• BULB: The BARN ceiling fan includes an integrated 40 Watt Dimmable LED Light Module in Clear Ribbed Glass
  • INCLUDED: One RC400 - Six-speed hand-held remote control and One 10-Inch Downrod
  • MOTOR: Conveniently quiet, 6 speed - reversible motor. Run Summer and Winter to aid in rotating air and cutting down on energy costs.

Last update on 2023-01-27 / Affiliate links / Images from Amazon Product Advertising API

Purchase Price

The more advanced technology and refined manufacturing of DC ceiling fans come at a cost; you should budget over $200 (likely well over) if you are looking to purchase a DC fan.

Average Lifespan

The average lifespan of a DC fan is 10 years. This does depends on the frequency of use and dedication to maintenance, and there are also higher-quality fans that can last longer.

What is an AC Fan?

AC is the abbreviation for “alternating current”. An alternating current is one that periodically reverses direction. Because homes are supplied with an alternating current, AC fans do not require a transformer.

Alternating Current Diagram

Fan Speed

AC fans generally only have three options when it comes to speed, although four settings are not altogether uncommon. The lower number of speed options is because maintaining a stable speed is harder for these fans due to the alternating nature of the current.

The problem is that AC fans rely heavily on the amps and frequency of their power source. They do not use a transformer and do not convert energy. Instead, alternating current fans control the frequency of the current to produce the different speeds.

Noise Production

The design of motors in an AC fan means they are not the quietest option. Due to how the motor receives and controls energy, alternating current fans produce electromagnetic interference. This is responsible for how noisy the fans are, especially at the lower-speed settings.

Energy Consumption

AC fans use a lot more energy than their more modern and economical DC counterparts. Now, keep in mind that ceiling fans are considered very energy-efficient in general. So, while the DC versions are more energy-efficient, it does not mean that AC fans are not energy-efficient.

In comparison to many other home appliances, an AC fan will still beat them out for lower energy consumption since even at the highest speed setting, it won’t be using more than 100W.

Installing and Controlling the Fan

It is relatively simple to install an AC fan. You simply need to mount the fan on a joist (or onto a brace if you don’t have a joist nearby) and connect the fan. To do this, you need to connect both the fan and the wall switch (if you have one) to the house wires. You will also need to connect the remote receiver to the motor. 

Then you close everything up, and you can turn on your fan once you turn the breaker back on.

AC fans have different control options that DC fans do not. You have remote and wall controls with the AC fans, but you can also get the basic chain-type (pull) switches. This makes them more reliable since a wall- or pull-switch should work every time compared to remotes that can get broken, lost, or run out of battery power.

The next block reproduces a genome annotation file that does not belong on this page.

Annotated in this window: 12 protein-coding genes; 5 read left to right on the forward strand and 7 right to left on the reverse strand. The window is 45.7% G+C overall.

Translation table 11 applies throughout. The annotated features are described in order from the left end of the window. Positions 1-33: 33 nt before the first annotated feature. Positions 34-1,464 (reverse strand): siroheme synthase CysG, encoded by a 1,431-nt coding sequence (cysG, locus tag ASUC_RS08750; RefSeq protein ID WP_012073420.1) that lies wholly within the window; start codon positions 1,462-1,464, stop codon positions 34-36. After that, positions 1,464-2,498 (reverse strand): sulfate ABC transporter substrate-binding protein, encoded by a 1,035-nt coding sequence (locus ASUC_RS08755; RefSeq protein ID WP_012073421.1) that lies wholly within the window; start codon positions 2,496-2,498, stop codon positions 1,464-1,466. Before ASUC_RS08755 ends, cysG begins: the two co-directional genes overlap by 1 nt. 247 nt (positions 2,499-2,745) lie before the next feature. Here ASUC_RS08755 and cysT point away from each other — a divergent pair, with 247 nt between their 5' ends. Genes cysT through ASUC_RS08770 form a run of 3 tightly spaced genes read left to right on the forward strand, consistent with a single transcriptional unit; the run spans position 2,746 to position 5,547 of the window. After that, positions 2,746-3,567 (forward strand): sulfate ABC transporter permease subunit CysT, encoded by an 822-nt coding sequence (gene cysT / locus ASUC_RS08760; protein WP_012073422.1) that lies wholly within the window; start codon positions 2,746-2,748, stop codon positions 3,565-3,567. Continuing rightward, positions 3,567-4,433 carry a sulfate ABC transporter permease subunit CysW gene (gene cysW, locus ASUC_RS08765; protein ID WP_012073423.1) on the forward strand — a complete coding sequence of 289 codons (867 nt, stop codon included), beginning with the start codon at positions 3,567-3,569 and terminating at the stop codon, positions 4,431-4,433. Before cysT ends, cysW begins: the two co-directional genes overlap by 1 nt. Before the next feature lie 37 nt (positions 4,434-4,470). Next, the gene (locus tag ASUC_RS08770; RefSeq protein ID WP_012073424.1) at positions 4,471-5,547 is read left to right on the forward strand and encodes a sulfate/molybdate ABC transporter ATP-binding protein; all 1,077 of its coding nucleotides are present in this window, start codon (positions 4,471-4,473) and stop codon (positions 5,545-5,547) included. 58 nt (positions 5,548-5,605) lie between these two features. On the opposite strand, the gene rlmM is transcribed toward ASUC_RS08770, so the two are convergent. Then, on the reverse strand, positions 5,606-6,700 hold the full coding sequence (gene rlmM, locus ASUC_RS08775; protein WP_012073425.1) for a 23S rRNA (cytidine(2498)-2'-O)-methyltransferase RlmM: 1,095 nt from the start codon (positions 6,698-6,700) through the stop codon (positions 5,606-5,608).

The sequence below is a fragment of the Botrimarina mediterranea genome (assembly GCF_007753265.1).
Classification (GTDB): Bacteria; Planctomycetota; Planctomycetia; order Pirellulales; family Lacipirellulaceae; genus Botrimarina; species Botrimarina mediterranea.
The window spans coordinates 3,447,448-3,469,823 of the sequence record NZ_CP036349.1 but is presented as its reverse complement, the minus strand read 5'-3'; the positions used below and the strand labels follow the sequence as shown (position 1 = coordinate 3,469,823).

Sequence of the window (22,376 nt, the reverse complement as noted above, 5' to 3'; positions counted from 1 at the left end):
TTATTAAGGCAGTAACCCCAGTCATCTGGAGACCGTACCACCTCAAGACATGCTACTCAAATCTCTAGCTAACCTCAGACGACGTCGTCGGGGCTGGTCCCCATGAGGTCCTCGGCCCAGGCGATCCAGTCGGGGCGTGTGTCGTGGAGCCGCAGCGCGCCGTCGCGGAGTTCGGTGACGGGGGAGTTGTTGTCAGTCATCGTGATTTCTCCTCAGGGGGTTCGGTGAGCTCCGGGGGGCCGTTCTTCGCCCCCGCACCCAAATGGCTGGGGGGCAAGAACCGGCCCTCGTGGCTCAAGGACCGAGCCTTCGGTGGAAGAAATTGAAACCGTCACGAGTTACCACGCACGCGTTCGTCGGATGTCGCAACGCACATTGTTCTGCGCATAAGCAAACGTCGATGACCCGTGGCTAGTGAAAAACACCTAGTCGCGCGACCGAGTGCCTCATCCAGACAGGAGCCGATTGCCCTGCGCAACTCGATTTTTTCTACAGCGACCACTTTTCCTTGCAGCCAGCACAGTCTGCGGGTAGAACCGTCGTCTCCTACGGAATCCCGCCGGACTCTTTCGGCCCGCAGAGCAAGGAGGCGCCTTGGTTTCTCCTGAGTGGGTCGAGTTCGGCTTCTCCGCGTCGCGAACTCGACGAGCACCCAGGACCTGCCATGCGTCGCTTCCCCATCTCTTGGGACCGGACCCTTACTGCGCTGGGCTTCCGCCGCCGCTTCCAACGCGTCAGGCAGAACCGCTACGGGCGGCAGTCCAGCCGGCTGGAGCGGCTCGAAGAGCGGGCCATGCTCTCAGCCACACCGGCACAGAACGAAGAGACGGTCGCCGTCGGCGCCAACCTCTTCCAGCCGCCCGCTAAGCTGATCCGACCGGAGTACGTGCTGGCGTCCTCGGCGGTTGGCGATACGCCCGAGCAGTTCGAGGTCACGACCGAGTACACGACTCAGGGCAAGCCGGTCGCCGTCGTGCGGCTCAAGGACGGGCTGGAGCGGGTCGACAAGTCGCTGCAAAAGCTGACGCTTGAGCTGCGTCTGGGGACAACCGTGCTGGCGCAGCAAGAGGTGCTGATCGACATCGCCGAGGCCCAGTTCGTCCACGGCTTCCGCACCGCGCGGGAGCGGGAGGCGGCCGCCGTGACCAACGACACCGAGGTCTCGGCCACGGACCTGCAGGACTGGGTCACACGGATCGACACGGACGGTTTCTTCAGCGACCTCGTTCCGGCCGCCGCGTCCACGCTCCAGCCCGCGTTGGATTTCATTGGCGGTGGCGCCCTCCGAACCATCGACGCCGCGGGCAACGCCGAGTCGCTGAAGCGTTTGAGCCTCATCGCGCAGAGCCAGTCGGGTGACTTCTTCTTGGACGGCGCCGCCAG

Illustration of AC fan controlled by remote, wall switch and pull chain

Availability and Options

AC ceiling fans are the original kids on the block. This means that you will have no shortage of options, from brands to colors, and you can buy them from any store that sells ceiling fans.

The drawback of AC fans is that they have a big motor that cannot be adjusted, which might limit stylistic options. However, you’ll have no problem finding a fan to fit your needs due to the number of available models, such as the Honeywell Carmel 48-Inch Ceiling Fan (amazon link) or the Hunter Fan Company Aker Ceiling Fan (amazon link).

Honeywell Ceiling Fans 50197 Carmel 48" Contemporary Ceiling Fan with Integrated Light Kit and Remote Control, Five Reversible Cimerron/Ironwood Blades, Bronze

Purchase Price

AC fans are certainly budget-friendly, and you can choose from and purchase a variety of different options for under $200.

Average Lifespan

AC fans seem to be no different from DC fans in terms of lifespan; you can expect 10 years. However, it will be influenced by usage and quality.

Table of Differences Between DC and AC Ceiling Fans

Uses direct currentUses alternating current
Has more speed settings, commonly 7Commonly has only 3 speeds
Very quietNoisy, especially on lower speeds
Very low energy consumptionLow energy consumption
Easy to installEasy to install
Remote controlledVariety of control methods: wall switch, chain switch, or remote controller
Fewer models, but more styling freedom due to the smaller motorMany models and styles are available
Over $200Many options under $200
An average, expected lifespan of 10 years, depending on use and qualityAn average, expected lifespan of 10 years, depending on use and quality

Is One Better Than the Other?

Whether you opt for a DC or AC ceiling fan depends on your personal preference and budget.

If you are easily disturbed by noise and looking for a ceiling fan for your office or bedroom, I would recommend a DC model as they are the quietest. Or, if you are looking to use less energy or need a slimmer profile fan, DC fans will meet the criteria.

If you have a limited budget, then an AC fan won’t strain your wallet. You are also likely to find an AC fan that matches your décor because many different options are available. While the motor is more rustic than the DC version, it also comes with the advantage of needing less maintenance if you are looking to install and go.

That said, it is widely acknowledged that DC ceiling fans are, on the whole, better than AC ceiling fans. This, however, does not mean that AC ceiling fans are not excellent at serving their function.